I had been dreading this race all year because I just don't do well in high heat and humidity. Luckily we dodged the weather bullet this time but it was still plenty hot and sweaty. The race organization was great, the people were great, the aid station folks did a wonderful job but still I have to say that I just didn't enjoy this race. Perhaps it was the fact that it followed two more adventurous runs which are more my style, Zion and Salt Flats. And maybe I'm just getting tired but I really found the traffic, heat, noise and headlights to be very wearing. Much of the run is right on a busy highway across the Keys and the traffic was relentless. The constant noise, danger, and night time headlights had me wishing I was elsewhere. Also, when we had to run on the shoulder the camber was often so bad I felt like I was running across someone's pitched roof. The Keys are pretty to be sure and I wouldn't mind a vacation there in the winter but a mid May 100 mile race ... never again.
For this one Liz and I flew down Friday afternoon, collected a rental car, and made it to race headquarters just in time to register, collect our timing chip, and find a seat for the 6:30 briefing. RD Bob Becker whizzed through the briefing like a pro, giving a run down on what to expect and answering all questions. I was wondering about how we would stay on course because the race map that had been handed out seemed quite complicated and I wondered if I was going to have to memorize turns or carry the map. It turned out to be wonderfully marked with about a million signs throughout the course.
We slept in a hotel about 10 minutes south of the race start at mile marker 100. (The race starts at MM100 and goes to MM0) Within about 30 minutes of starting we were in a pretty good downpour which lasted almost two hours. Usually running in the rain kind of sucks but even sitting in the car at the start I was sweating so the cooling rain felt quite good. The day stayed cloudy which was a godsend. I have a hard time imaging how miserable and hot it would have been if there had been full sun with that humidity and heat. There were often places where we were running down the highway or a parallel road and there were trees/bushes on both sides of the road blocking all wind. To have the sun beating down on those areas too would have been devastating.
We also crossed many bridges, one of which was 7 miles long. Crossing the bridges was nice as there was usually a breeze. There were many runners and a ton of crew vehicles and people. It was nice to see all these folks and to get their energy and encouragement. One thing I noticed in this race was how much time many of the crewed runners spent with their crew. These folks would come flying by me and then another 10 miles down the road they'd come flying by again. Crew can be a great asset but you really have to be careful not to waste too much time getting pampered!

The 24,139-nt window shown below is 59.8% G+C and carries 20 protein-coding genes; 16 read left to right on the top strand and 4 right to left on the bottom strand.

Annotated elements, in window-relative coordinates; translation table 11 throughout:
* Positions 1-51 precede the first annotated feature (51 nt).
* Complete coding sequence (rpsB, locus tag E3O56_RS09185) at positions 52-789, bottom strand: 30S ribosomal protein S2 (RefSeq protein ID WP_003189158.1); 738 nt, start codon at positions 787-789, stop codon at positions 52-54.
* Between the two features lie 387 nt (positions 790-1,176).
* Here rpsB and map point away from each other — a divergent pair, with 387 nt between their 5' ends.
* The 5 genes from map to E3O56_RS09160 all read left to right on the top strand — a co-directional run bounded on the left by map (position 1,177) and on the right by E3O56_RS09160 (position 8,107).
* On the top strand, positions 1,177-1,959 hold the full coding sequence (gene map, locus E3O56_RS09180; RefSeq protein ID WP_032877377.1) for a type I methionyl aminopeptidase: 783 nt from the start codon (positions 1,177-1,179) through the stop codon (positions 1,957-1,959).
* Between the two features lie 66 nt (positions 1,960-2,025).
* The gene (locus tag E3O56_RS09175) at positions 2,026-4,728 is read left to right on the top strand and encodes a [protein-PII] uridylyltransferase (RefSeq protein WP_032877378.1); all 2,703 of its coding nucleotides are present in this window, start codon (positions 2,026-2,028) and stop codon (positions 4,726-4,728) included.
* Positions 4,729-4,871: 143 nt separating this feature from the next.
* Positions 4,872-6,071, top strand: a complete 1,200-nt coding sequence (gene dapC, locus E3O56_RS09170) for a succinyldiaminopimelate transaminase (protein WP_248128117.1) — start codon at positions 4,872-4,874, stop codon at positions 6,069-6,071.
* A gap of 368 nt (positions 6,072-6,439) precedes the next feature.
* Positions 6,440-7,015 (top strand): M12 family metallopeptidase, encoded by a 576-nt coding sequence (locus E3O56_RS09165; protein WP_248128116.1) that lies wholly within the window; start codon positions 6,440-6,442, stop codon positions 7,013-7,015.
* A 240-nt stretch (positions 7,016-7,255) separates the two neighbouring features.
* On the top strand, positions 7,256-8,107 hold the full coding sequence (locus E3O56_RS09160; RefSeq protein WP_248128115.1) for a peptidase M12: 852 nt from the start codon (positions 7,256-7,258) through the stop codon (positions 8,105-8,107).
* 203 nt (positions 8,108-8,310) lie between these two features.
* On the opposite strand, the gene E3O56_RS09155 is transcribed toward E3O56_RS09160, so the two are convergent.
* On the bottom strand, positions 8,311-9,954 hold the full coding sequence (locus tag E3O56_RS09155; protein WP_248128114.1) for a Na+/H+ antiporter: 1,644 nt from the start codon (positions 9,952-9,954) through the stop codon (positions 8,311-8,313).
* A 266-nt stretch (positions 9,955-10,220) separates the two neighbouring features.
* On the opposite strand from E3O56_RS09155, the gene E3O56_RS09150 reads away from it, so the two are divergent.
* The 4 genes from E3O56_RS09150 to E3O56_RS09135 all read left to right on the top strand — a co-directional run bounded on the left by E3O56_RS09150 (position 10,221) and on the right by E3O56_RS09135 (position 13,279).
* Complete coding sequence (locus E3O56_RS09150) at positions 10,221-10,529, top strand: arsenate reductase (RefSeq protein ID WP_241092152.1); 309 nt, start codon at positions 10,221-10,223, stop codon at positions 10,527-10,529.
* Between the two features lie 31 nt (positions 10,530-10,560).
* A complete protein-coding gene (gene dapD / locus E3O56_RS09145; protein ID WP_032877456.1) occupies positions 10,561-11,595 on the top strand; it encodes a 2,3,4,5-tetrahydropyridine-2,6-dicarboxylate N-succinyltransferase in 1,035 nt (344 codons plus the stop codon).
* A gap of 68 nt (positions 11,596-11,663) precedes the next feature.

I stopped at 50 miles to change shoes and get ready for the stretch across the 7 mile bridge. I grabbed my drop bag and as I was going through it I thought that I had screwed up and put the wrong stuff in this drop bag. I had warm clothes and spare batteries here. Oh well, I thought, I need to be more careful next time. Then as I returned the bag I noticed that there was another bag of mine there. And another! And another! My race number was #50 and we were instructed to put our names, the mile marker and our bib number on our drop bags. And rather than have us put our drop bags in different piles for the aid stations they had volunteers sorting them. So the volunteer just saw my race number and put all my bags at MM50. I'm glad I noticed as my lights and reflective gear which I needed at the next aid station at 60 miles would have been there at 50. I arranged for someone to bring my 60MM and 80MM bags to the proper place and struck out for the bridge.
Up until this point I had been doing okay with eating and my stomach but during the 3 miles to the bridge from 50 I started to feel bad and during the whole 7 mile bridge I only managed to drink 1/2 of one water bottle. My stomach was already going bad but being up high on the bridge with the cars whizzing by 2 feet away I felt worse and worse. I think it was the noise, the motion, the heat and movement of the bridge from the traffic that got to me. I felt pretty bad by the 60 mile aid station so I sat down to change in to my night gear (it was 7:30) and drink iced ginger ale. I was able to drink a can and a half of ginger ale which was great giving me some fluids and calories. During the next 35 miles though my stomach continued to rebel and the only other calories I could get in were some more ginger ale, a starbucks drink, and 1/2 of a grilled cheese which I ate at 80 miles. That's not many calories for 45 miles!